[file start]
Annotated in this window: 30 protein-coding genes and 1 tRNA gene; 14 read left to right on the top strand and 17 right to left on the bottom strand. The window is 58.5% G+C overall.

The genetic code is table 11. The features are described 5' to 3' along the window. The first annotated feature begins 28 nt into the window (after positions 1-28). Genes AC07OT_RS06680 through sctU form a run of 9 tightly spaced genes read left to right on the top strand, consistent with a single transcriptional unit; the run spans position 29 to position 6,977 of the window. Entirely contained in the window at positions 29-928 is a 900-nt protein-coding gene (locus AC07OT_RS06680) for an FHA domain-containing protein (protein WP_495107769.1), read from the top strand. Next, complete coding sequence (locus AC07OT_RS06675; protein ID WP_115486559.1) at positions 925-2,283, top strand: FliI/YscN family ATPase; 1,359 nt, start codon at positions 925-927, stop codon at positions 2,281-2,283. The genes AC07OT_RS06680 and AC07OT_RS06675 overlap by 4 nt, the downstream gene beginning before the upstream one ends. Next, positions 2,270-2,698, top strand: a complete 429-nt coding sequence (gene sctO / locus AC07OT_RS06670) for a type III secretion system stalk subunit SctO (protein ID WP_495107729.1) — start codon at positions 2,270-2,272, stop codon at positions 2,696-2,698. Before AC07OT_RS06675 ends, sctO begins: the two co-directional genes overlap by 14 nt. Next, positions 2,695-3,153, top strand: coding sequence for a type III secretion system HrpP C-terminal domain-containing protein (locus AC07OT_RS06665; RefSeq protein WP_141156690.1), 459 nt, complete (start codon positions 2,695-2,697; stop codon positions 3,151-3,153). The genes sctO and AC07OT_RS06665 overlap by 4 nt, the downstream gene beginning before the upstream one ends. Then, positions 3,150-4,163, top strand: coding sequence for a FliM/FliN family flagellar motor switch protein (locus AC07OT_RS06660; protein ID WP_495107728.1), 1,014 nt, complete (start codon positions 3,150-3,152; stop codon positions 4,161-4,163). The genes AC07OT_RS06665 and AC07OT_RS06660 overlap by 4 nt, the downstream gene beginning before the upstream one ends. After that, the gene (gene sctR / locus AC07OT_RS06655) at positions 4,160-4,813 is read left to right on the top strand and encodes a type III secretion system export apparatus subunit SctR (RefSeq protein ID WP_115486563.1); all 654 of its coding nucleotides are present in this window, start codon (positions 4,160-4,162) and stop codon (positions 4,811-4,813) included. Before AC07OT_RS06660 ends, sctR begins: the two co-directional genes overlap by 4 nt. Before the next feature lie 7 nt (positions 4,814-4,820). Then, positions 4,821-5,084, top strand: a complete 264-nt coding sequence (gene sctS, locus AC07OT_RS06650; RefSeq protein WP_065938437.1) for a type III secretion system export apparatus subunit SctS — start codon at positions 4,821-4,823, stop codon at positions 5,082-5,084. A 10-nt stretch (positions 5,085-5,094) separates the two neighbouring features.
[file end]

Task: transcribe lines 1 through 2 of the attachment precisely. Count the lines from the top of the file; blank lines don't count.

Annotated in this window: 30 protein-coding genes and 1 tRNA gene; 14 read left to right on the top strand and 17 right to left on the bottom strand. The window is 58.5% G+C overall.

The genetic code is table 11. The features are described 5' to 3' along the window. The first annotated feature begins 28 nt into the window (after positions 1-28). Genes AC07OT_RS06680 through sctU form a run of 9 tightly spaced genes read left to right on the top strand, consistent with a single transcriptional unit; the run spans position 29 to position 6,977 of the window. Entirely contained in the window at positions 29-928 is a 900-nt protein-coding gene (locus AC07OT_RS06680) for an FHA domain-containing protein (protein WP_495107769.1), read from the top strand. Next, complete coding sequence (locus AC07OT_RS06675; protein ID WP_115486559.1) at positions 925-2,283, top strand: FliI/YscN family ATPase; 1,359 nt, start codon at positions 925-927, stop codon at positions 2,281-2,283. The genes AC07OT_RS06680 and AC07OT_RS06675 overlap by 4 nt, the downstream gene beginning before the upstream one ends. Next, positions 2,270-2,698, top strand: a complete 429-nt coding sequence (gene sctO / locus AC07OT_RS06670) for a type III secretion system stalk subunit SctO (protein ID WP_495107729.1) — start codon at positions 2,270-2,272, stop codon at positions 2,696-2,698. Before AC07OT_RS06675 ends, sctO begins: the two co-directional genes overlap by 14 nt. Next, positions 2,695-3,153, top strand: coding sequence for a type III secretion system HrpP C-terminal domain-containing protein (locus AC07OT_RS06665; RefSeq protein WP_141156690.1), 459 nt, complete (start codon positions 2,695-2,697; stop codon positions 3,151-3,153). The genes sctO and AC07OT_RS06665 overlap by 4 nt, the downstream gene beginning before the upstream one ends. Then, positions 3,150-4,163, top strand: coding sequence for a FliM/FliN family flagellar motor switch protein (locus AC07OT_RS06660; protein ID WP_495107728.1), 1,014 nt, complete (start codon positions 3,150-3,152; stop codon positions 4,161-4,163). The genes AC07OT_RS06665 and AC07OT_RS06660 overlap by 4 nt, the downstream gene beginning before the upstream one ends. After that, the gene (gene sctR / locus AC07OT_RS06655) at positions 4,160-4,813 is read left to right on the top strand and encodes a type III secretion system export apparatus subunit SctR (RefSeq protein ID WP_115486563.1); all 654 of its coding nucleotides are present in this window, start codon (positions 4,160-4,162) and stop codon (positions 4,811-4,813) included. Before AC07OT_RS06660 ends, sctR begins: the two co-directional genes overlap by 4 nt. Before the next feature lie 7 nt (positions 4,814-4,820). Then, positions 4,821-5,084, top strand: a complete 264-nt coding sequence (gene sctS, locus AC07OT_RS06650; RefSeq protein WP_065938437.1) for a type III secretion system export apparatus subunit SctS — start codon at positions 4,821-4,823, stop codon at positions 5,082-5,084. A 10-nt stretch (positions 5,085-5,094) separates the two neighbouring features.